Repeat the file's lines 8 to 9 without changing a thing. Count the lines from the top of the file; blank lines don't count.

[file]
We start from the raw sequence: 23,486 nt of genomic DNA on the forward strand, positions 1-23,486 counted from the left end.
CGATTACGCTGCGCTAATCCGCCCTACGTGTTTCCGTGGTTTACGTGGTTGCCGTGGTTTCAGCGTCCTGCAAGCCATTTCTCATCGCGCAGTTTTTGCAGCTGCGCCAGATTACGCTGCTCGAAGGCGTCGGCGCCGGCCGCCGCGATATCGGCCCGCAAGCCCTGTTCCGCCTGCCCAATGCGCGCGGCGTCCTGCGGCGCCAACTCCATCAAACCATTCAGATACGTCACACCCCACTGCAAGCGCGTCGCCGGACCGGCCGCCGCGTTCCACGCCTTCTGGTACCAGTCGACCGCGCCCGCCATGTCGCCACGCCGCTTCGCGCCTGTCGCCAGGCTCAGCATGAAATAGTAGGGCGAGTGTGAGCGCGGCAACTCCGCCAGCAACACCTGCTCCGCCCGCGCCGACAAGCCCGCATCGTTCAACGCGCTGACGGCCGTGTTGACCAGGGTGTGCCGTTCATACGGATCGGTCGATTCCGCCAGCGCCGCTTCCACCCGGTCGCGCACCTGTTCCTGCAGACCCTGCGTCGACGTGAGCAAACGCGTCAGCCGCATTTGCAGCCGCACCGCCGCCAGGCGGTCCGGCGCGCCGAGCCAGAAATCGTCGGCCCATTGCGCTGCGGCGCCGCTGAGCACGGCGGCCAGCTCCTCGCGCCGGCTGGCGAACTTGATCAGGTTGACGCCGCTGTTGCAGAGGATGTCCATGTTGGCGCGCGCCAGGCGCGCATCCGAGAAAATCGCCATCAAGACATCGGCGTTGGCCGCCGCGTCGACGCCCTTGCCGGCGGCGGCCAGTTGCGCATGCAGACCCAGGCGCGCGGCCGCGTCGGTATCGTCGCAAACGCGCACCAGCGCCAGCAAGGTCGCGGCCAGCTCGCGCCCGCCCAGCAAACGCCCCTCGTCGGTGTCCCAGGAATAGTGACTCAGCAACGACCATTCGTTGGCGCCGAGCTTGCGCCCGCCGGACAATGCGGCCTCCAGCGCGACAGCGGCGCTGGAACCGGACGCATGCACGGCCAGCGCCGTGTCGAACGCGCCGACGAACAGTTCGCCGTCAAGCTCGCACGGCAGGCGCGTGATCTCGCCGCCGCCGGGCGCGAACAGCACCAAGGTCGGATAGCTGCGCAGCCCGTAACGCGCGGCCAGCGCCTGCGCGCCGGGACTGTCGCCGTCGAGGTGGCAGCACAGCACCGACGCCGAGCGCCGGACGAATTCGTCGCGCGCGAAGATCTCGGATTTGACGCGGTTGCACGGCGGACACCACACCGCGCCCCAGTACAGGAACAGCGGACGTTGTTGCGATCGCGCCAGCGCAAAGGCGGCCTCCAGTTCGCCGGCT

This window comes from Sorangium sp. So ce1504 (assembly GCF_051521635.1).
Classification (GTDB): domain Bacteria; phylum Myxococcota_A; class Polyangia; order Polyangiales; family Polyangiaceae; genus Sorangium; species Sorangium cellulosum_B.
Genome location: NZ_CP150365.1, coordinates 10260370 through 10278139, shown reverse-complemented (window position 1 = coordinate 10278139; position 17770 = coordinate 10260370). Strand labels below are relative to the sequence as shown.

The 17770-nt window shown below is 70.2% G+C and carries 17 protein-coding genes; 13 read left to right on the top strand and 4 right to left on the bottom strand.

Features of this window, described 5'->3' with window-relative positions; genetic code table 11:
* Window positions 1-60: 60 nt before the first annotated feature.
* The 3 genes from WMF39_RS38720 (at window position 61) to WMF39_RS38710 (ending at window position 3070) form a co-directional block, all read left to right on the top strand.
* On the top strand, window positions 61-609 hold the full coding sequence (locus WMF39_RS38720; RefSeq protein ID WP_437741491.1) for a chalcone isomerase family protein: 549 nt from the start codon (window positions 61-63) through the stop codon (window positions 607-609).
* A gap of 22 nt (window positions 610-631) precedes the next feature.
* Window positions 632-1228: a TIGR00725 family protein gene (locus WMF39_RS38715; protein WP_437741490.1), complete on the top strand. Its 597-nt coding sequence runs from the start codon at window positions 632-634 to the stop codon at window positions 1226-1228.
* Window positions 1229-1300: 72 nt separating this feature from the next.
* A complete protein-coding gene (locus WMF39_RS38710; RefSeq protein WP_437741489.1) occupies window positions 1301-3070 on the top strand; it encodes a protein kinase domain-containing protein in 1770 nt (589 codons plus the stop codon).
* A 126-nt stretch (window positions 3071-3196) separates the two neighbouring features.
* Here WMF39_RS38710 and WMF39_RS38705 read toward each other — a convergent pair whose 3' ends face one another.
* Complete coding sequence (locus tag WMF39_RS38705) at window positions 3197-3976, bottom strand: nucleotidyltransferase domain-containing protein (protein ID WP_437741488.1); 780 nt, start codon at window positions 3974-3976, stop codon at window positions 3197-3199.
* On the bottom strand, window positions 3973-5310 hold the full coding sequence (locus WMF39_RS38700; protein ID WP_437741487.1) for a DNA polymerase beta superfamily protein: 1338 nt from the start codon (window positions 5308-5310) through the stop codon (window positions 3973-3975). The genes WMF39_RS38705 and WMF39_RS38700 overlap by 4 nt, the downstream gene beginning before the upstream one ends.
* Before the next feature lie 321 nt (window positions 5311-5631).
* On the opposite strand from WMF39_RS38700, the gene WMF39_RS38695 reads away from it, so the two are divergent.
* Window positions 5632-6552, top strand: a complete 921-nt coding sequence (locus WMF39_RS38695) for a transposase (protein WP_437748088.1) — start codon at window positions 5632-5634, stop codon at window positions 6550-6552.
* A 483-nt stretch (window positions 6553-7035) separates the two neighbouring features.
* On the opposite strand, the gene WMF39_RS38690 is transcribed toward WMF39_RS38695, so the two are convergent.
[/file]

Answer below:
* Window positions 1-60: 60 nt before the first annotated feature.
* The 3 genes from WMF39_RS38720 (at window position 61) to WMF39_RS38710 (ending at window position 3070) form a co-directional block, all read left to right on the top strand.